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Aeronautical and Aerospace Technician Job Description, Career as a Aeronautical and Aerospace Technician, Salary, Employment - Definition and Nature of the Work, Education and Training Requirements, Getting the Job

technicians specific aircrafts flight


Training/Educational Requirements: Associate degree preferred

Median Salary: $53,300 per year

Job Prospects: Fair

Job Description


Aeronautical and aerospace technicians may work in a variety of different roles, but common among them is that they repair mechanical and electrical pieces and parts related to flight.

Aeronautical and aerospace technicians work on scheduled inspections and maintenance, and may be involved in repair of specific problems as they happen. Some technicians specialize in a specific part, such as propellers, while other techs work in general maintenance. Those who work for a flight-regulation body such as the Federal Aviation Administration also need to be aware of that organization’s specific maintenance requirements. Many aeronautical and aerospace technicians start out in a more general role, defining a specialty as they progress through their career. While individual responsibilities vary, most aeronautical and aerospace technicians must be well-versed in all aircraft parts and therefore be able to handle common repairs and maintenance exams. Every tech’s responsibility lies in ensuring that all aircrafts are safe for travel.

Training/Educational Requirements


Aeronautical and aerospace technicians are generally expected to have an associate degree. It can be helpful if their degree is in aerospace or a related discipline, but this is not a requirement. As many colleges don’t offer a degree-granting program in this area, those wanting to become aeronautical and aerospace technicians should take whatever individual courses in flight and space that they can.

That said, some of the best training for this role comes on the job. Gaining exposure to and experience working with different airplane and spaceship parts, repairs, and inspections greatly benefits aeronautical and aerospace technicians. Student technicians should take internship opportunities in a variety of roles to make them more marketable as job seekers and to better prepare them for the variety of work within the aeronautical and aerospace field.

How to Get Hired


The best way to first get hired as an aeronautical and aerospace technician is to have some sort of a background in flight or space fields, even if that is only an associate degree with no on-the-job experience. Aeronautical or aerospace technicians can always work their ways up from an entry-level role.

Those aeronautical and aerospace technicians who have worked in general inspections and then focused within specific specialties will have a much easier time being hired. Though it can be helpful to specialize, this can work against individuals if they don’t stay well-versed in the general maintenance required for these aircrafts.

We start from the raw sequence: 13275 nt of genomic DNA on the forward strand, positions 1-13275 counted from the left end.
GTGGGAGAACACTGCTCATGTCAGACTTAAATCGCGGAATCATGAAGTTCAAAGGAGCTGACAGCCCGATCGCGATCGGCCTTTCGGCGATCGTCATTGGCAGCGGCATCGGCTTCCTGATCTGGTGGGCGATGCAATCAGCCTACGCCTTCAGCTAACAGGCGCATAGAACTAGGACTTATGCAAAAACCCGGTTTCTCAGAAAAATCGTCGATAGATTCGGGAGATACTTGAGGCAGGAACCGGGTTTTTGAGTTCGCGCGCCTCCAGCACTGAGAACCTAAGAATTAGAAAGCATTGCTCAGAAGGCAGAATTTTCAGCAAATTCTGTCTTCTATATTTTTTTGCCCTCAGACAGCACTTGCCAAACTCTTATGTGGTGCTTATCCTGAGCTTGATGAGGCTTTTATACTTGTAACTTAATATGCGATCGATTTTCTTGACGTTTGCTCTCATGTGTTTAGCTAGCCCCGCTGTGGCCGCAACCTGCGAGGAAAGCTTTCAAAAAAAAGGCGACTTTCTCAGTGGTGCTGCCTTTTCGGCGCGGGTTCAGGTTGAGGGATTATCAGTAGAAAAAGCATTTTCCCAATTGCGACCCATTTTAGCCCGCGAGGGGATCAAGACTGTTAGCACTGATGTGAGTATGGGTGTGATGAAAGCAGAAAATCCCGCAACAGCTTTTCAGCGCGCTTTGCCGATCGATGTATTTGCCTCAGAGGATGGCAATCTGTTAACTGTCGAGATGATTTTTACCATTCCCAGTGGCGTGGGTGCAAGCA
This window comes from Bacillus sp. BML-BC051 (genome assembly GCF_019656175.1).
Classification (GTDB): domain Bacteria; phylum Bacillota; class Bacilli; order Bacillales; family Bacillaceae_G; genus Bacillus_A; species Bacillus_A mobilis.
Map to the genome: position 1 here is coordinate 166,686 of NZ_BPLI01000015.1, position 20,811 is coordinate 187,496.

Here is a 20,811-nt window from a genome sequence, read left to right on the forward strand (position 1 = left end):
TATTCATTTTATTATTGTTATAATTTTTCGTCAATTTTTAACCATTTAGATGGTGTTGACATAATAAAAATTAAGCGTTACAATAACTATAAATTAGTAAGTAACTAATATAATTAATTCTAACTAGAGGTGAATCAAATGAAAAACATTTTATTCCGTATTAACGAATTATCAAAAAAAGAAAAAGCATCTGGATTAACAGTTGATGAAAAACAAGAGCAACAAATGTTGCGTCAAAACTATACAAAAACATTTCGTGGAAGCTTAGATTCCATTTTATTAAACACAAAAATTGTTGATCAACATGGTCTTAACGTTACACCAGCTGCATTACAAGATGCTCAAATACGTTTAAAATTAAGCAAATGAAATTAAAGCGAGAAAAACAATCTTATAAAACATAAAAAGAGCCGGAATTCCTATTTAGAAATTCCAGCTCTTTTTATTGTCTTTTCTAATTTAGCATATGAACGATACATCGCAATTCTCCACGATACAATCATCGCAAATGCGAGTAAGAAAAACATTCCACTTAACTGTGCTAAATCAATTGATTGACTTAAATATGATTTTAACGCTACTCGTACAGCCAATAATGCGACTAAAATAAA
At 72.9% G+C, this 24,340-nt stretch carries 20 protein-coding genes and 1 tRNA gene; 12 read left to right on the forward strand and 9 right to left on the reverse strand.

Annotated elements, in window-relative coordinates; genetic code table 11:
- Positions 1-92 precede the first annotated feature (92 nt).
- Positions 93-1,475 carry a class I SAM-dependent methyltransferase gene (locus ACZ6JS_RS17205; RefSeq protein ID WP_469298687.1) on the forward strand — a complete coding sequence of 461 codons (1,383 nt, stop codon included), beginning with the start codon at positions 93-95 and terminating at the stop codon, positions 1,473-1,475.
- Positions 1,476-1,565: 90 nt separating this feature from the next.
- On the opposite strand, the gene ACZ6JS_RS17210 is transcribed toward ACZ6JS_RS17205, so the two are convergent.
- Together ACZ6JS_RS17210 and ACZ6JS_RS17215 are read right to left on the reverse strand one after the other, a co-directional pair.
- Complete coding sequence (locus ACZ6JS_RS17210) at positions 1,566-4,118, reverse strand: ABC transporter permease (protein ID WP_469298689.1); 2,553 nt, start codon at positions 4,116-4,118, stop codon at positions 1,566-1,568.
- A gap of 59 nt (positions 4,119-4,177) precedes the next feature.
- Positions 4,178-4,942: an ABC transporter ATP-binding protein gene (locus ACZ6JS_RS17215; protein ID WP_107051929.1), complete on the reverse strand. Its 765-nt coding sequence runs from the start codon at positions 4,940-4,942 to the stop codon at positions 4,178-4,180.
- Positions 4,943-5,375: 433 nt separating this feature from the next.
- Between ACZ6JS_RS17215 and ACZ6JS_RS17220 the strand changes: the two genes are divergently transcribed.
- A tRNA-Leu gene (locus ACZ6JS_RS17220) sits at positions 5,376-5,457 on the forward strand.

Job Prospects, Employment Outlook, and Career Development


In a tough economy, aeronautics and aerospace is an area that suffers great cutbacks. This works against those wishing to enter into the fields of flight and space, as well as those already working in that. There are generally less jobs to be had, and that means that there is greater competition for the jobs that are available.

Though having a focus in a certain specialization can help, being willing and able to work in a more general role, such as inspections, can be helpful because there is a better likelihood of these jobs coming available. The one bright spot for this role is that with the increase in air traffic, there appears to be more potential job openings within the field.

Working Environment


Working as an aeronautical and aerospace technician can be stressful at times, as there are usually immediate deadlines and an overall pressure to complete the work quickly and flawlessly. Technicians also must be willing to travel as they may work in one environment specifically or they may travel to the aircrafts that require attention. Though they may maintain an office, most aeronautical and aerospace technicians will work in the field on actual aircrafts, usually in a hangar which can be noisy and dirty. Aerospace and aeronautical technicians may work very long hours, and they may work unusual hours, being on call to work on aircrafts as problems arise. Aerospace and aeronautics requires attention to detail, as well as the ability to keep calm under stressful circumstances.

Salary and Benefits


The average salary range for aerospace and aeronautical technicians is around $53,300 per year. The range may be anywhere from $34,570 all the way up to $74,860, which also shows the wide variety of jobs and specific responsibilities involved within each type of job. Salary also depends on factors such as experience, geographical location, and specific employer. Aerospace and aeronautical technicians may expect to receive standard benefits such as medical coverage and paid vacation, sick days, and holidays. They may receive additional benefits such as pension savings, tuition reimbursement, and others, depending on their experience and employer.
Aerospace Engineer Job Description, Career as an Aerospace Engineer, Salary, Employment - Definition and Nature of the Work, Education and Training Requirements, Getting the Job [next]

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